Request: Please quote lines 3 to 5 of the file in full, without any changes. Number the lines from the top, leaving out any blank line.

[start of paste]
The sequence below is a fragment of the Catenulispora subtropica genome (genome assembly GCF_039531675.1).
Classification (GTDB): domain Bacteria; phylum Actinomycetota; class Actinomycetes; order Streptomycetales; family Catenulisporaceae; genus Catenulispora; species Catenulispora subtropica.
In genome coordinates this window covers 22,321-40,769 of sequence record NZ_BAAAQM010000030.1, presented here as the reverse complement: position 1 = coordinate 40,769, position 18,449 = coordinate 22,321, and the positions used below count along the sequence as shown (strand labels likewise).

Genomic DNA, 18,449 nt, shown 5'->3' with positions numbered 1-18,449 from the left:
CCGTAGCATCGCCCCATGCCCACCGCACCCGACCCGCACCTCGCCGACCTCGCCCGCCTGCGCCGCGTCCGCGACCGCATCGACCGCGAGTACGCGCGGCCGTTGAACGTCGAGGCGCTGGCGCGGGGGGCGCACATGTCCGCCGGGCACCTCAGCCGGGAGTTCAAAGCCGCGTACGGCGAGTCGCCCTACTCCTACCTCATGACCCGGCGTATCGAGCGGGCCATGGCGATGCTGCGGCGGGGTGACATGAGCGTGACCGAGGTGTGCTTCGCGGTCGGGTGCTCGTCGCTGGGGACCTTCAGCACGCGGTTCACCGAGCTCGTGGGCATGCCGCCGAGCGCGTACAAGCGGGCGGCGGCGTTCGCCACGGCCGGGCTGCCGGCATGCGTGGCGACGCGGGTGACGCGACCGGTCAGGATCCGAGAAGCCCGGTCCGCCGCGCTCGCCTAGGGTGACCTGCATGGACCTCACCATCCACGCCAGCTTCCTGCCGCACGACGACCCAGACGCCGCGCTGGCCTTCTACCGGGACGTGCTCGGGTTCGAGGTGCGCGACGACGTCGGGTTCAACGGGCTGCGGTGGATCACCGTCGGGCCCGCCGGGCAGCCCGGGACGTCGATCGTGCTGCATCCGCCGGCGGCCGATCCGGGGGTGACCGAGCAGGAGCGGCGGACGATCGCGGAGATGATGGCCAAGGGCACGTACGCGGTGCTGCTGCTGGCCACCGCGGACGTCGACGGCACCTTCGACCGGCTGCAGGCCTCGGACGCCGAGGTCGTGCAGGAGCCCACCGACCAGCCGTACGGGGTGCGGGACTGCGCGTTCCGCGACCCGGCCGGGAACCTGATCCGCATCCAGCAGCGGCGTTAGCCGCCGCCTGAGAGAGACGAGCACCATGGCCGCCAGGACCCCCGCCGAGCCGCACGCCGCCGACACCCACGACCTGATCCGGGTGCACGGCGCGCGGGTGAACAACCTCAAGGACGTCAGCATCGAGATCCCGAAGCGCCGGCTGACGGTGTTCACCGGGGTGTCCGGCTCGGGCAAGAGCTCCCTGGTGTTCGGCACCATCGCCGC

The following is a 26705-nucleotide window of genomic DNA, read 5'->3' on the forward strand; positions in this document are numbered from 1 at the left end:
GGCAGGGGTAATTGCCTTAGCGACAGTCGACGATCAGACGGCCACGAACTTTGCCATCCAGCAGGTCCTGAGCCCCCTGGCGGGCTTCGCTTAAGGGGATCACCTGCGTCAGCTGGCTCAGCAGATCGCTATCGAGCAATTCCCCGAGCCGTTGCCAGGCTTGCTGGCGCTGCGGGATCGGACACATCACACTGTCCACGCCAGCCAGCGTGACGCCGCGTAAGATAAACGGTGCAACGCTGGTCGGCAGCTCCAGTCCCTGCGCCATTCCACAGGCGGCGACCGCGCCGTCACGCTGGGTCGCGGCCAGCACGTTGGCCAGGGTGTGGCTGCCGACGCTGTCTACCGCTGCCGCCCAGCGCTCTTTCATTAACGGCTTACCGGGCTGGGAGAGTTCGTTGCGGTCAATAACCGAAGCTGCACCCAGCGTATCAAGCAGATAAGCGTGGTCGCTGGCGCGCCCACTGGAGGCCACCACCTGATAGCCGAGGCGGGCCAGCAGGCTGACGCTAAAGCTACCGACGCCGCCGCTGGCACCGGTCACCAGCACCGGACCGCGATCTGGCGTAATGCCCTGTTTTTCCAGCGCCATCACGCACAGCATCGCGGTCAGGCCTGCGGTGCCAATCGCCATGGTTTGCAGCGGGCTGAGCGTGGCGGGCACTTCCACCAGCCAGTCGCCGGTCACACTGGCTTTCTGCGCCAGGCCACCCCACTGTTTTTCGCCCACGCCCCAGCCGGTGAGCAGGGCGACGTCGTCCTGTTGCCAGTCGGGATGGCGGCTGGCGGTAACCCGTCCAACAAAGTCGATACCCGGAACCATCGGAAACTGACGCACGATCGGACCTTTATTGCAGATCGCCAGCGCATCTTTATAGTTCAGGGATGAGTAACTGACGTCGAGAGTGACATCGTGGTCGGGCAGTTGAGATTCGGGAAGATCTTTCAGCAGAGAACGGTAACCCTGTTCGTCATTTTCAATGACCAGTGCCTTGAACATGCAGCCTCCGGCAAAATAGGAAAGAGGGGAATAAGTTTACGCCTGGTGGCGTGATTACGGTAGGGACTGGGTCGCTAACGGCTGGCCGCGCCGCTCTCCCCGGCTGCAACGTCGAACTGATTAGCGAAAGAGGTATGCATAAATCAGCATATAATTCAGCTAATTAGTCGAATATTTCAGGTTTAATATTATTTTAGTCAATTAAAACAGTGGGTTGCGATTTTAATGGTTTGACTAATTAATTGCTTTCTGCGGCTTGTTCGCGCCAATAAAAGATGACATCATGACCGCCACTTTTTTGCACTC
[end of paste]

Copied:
In genome coordinates this window covers 22,321-40,769 of sequence record NZ_BAAAQM010000030.1, presented here as the reverse complement: position 1 = coordinate 40,769, position 18,449 = coordinate 22,321, and the positions used below count along the sequence as shown (strand labels likewise).

Genomic DNA, 18,449 nt, shown 5'->3' with positions numbered 1-18,449 from the left:
CCGTAGCATCGCCCCATGCCCACCGCACCCGACCCGCACCTCGCCGACCTCGCCCGCCTGCGCCGCGTCCGCGACCGCATCGACCGCGAGTACGCGCGGCCGTTGAACGTCGAGGCGCTGGCGCGGGGGGCGCACATGTCCGCCGGGCACCTCAGCCGGGAGTTCAAAGCCGCGTACGGCGAGTCGCCCTACTCCTACCTCATGACCCGGCGTATCGAGCGGGCCATGGCGATGCTGCGGCGGGGTGACATGAGCGTGACCGAGGTGTGCTTCGCGGTCGGGTGCTCGTCGCTGGGGACCTTCAGCACGCGGTTCACCGAGCTCGTGGGCATGCCGCCGAGCGCGTACAAGCGGGCGGCGGCGTTCGCCACGGCCGGGCTGCCGGCATGCGTGGCGACGCGGGTGACGCGACCGGTCAGGATCCGAGAAGCCCGGTCCGCCGCGCTCGCCTAGGGTGACCTGCATGGACCTCACCATCCACGCCAGCTTCCTGCCGCACGACGACCCAGACGCCGCGCTGGCCTTCTACCGGGACGTGCTCGGGTTCGAGGTGCGCGACGACGTCGGGTTCAACGGGCTGCGGTGGATCACCGTCGGGCCCGCCGGGCAGCCCGGGACGTCGATCGTGCTGCATCCGCCGGCGGCCGATCCGGGGGTGACCGAGCAGGAGCGGCGGACGATCGCGGAGATGATGGCCAAGGGCACGTACGCGGTGCTGCTGCTGGCCACCGCGGACGTCGACGGCACCTTCGACCGGCTGCAGGCCTCGGACGCCGAGGTCGTGCAGGAGCCCACCGACCAGCCGTACGGGGTGCGGGACTGCGCGTTCCGCGACCCGGCCGGGAACCTGATCCGCATCCAGCAGCGGCGTTAGCCGCCGCCTGAGAGAGACGAGCACCATGGCCGCCAGGACCCCCGCCGAGCCGCACGCCGCCGACACCCACGACCTGATCCGGGTGCACGGCGCGCGGGTGAACAACCTCAAGGACGTCAGCATCGAGATCCCGAAGCGCCGGCTGACGGTGTTCACCGGGGTGTCCGGCTCGGGCAAGAGCTCCCTGGTGTTCGGCACCATCGCCGC